Too Small to be Hacked?
We are not the size of Target or Home Depot, we won’t be a target of cyber-attack. This is a dangerous assumption. Recently reported in the news was that ISIL (a terrorist organization) had hacked and taken over certain websites of small companies posting the ISIL logo and the message, “Hacked by Islamic State 2015. We are everywhere.” Granted, the chances of being your company being digitally attacked by a terrorist organization are fairly slim; however, the lesson is quite clear. Medium and small organizations present soft targets for all manner of attack.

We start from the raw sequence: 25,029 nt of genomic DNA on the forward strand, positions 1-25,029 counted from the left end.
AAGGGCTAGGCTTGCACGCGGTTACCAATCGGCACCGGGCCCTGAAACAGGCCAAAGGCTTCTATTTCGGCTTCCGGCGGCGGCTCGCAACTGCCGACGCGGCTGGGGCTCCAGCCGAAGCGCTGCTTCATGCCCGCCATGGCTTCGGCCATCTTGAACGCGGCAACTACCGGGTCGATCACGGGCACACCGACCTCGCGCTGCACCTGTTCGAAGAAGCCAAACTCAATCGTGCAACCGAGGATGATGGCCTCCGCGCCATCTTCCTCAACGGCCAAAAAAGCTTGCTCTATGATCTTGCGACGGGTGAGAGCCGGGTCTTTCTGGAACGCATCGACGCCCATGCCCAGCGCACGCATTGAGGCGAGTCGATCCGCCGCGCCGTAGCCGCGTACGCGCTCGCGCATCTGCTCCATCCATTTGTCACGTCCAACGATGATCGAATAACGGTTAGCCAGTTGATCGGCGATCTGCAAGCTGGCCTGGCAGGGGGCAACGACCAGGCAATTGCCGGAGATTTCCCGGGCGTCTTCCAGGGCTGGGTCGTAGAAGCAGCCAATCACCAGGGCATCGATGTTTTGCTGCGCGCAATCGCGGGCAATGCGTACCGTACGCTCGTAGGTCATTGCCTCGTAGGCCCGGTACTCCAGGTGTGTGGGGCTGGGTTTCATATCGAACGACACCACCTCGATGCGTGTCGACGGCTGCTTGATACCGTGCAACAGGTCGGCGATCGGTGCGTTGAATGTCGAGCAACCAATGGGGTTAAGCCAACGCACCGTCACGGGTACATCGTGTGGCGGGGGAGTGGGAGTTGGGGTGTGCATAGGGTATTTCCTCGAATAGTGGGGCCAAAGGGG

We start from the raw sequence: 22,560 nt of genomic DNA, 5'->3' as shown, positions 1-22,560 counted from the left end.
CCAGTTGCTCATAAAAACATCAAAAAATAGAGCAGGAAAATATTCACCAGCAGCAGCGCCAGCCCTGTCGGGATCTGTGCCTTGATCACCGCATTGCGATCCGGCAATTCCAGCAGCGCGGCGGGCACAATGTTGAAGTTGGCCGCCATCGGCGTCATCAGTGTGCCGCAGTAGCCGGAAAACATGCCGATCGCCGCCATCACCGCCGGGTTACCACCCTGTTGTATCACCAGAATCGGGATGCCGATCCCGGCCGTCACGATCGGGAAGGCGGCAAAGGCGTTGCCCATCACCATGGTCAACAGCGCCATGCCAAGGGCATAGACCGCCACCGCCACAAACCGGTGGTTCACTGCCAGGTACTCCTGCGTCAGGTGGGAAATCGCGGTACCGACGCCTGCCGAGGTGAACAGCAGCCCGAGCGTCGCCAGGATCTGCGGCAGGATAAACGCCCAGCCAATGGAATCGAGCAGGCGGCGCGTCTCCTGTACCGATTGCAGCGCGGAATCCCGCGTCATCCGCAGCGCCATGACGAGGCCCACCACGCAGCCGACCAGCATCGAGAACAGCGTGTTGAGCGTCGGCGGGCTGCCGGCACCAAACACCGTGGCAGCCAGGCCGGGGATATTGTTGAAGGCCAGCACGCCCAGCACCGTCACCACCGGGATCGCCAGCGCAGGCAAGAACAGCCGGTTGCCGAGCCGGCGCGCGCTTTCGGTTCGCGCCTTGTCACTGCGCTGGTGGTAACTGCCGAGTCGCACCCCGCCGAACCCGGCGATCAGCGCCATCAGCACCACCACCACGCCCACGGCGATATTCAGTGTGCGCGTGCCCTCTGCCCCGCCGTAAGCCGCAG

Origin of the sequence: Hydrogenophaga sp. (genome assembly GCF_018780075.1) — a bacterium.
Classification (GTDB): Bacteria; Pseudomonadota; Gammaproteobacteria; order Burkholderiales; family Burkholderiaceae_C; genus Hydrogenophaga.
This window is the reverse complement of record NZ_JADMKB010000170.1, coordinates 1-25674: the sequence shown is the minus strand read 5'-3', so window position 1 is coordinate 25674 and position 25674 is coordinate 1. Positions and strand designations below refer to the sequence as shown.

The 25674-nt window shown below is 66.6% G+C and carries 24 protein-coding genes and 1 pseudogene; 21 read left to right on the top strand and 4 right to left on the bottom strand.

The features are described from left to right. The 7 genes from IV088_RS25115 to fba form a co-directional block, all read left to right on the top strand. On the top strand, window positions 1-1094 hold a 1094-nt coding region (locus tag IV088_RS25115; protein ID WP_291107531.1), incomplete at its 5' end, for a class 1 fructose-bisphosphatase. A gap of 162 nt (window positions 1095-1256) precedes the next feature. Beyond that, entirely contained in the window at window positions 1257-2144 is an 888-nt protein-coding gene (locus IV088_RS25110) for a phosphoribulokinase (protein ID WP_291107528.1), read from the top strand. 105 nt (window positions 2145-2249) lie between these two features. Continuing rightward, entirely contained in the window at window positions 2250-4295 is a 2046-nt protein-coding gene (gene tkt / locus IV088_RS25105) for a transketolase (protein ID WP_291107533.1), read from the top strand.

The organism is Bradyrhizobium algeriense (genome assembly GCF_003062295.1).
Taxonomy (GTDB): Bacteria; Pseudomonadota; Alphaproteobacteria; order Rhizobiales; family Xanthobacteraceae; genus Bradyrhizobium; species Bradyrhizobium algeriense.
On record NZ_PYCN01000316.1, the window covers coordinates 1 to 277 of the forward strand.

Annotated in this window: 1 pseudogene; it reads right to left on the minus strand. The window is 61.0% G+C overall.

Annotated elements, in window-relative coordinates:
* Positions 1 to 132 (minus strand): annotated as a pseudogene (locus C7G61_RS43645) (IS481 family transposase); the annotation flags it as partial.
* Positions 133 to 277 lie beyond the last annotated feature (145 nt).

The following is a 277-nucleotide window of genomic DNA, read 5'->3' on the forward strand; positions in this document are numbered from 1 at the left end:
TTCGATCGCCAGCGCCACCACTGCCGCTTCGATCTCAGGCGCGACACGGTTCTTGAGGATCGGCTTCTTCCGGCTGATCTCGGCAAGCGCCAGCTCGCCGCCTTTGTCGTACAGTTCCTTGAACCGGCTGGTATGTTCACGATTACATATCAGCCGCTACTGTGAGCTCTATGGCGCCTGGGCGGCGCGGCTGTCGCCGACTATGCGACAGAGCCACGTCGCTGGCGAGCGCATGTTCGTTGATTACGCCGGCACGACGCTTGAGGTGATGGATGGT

Moreover, just because your company is not a mega-corporation does not mean that you do not have a similar liability profile. What does this mean? Simply put, the size of a corporation—by whatever measure—does not directly correlate to the information it has and the associated liability for loss of control of that information. In example, assume you are small medical practice, by definition the practice will possess the most intimate of personally identifiable information. Should you lose track of this information, e.g. social security numbers, dates of births and names for patients going back possibly for decades, your risk profile may far outstrip the going concern value of the practice. The Health Information Portability and Accountability Act (HIPAA) plays its part, but so do Florida’s (and possibly other jurisdiction’s) data breach notification laws, Federal Trade Commission jurisdiction and recent developments in class-action privacy law. The same is true for companies that routinely deal in credit card information, certain types of demographic information or your own employee’s personal information.